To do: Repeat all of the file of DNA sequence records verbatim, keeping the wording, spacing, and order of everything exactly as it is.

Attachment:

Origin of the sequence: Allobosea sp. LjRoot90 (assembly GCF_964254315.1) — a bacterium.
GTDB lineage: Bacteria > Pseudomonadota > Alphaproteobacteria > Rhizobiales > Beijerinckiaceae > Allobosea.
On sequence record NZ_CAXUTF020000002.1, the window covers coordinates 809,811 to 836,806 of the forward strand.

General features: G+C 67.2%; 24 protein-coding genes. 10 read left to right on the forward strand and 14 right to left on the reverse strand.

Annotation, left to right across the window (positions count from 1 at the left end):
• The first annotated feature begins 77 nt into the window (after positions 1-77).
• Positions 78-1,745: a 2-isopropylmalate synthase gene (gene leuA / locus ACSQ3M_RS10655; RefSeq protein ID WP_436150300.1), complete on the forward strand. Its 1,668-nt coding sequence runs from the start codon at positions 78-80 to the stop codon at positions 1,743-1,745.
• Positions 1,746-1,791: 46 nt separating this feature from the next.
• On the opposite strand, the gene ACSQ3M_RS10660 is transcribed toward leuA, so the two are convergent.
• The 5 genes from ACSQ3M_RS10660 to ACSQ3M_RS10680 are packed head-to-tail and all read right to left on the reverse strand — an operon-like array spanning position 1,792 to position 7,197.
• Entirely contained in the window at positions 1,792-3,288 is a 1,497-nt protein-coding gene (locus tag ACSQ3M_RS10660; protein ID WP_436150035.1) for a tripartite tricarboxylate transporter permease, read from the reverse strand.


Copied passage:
Origin of the sequence: Allobosea sp. LjRoot90 (assembly GCF_964254315.1) — a bacterium.
GTDB lineage: Bacteria > Pseudomonadota > Alphaproteobacteria > Rhizobiales > Beijerinckiaceae > Allobosea.
On sequence record NZ_CAXUTF020000002.1, the window covers coordinates 809,811 to 836,806 of the forward strand.

General features: G+C 67.2%; 24 protein-coding genes. 10 read left to right on the forward strand and 14 right to left on the reverse strand.

Annotation, left to right across the window (positions count from 1 at the left end):
• The first annotated feature begins 77 nt into the window (after positions 1-77).
• Positions 78-1,745: a 2-isopropylmalate synthase gene (gene leuA / locus ACSQ3M_RS10655; RefSeq protein ID WP_436150300.1), complete on the forward strand. Its 1,668-nt coding sequence runs from the start codon at positions 78-80 to the stop codon at positions 1,743-1,745.
• Positions 1,746-1,791: 46 nt separating this feature from the next.
• On the opposite strand, the gene ACSQ3M_RS10660 is transcribed toward leuA, so the two are convergent.
• The 5 genes from ACSQ3M_RS10660 to ACSQ3M_RS10680 are packed head-to-tail and all read right to left on the reverse strand — an operon-like array spanning position 1,792 to position 7,197.
• Entirely contained in the window at positions 1,792-3,288 is a 1,497-nt protein-coding gene (locus tag ACSQ3M_RS10660; protein ID WP_436150035.1) for a tripartite tricarboxylate transporter permease, read from the reverse strand.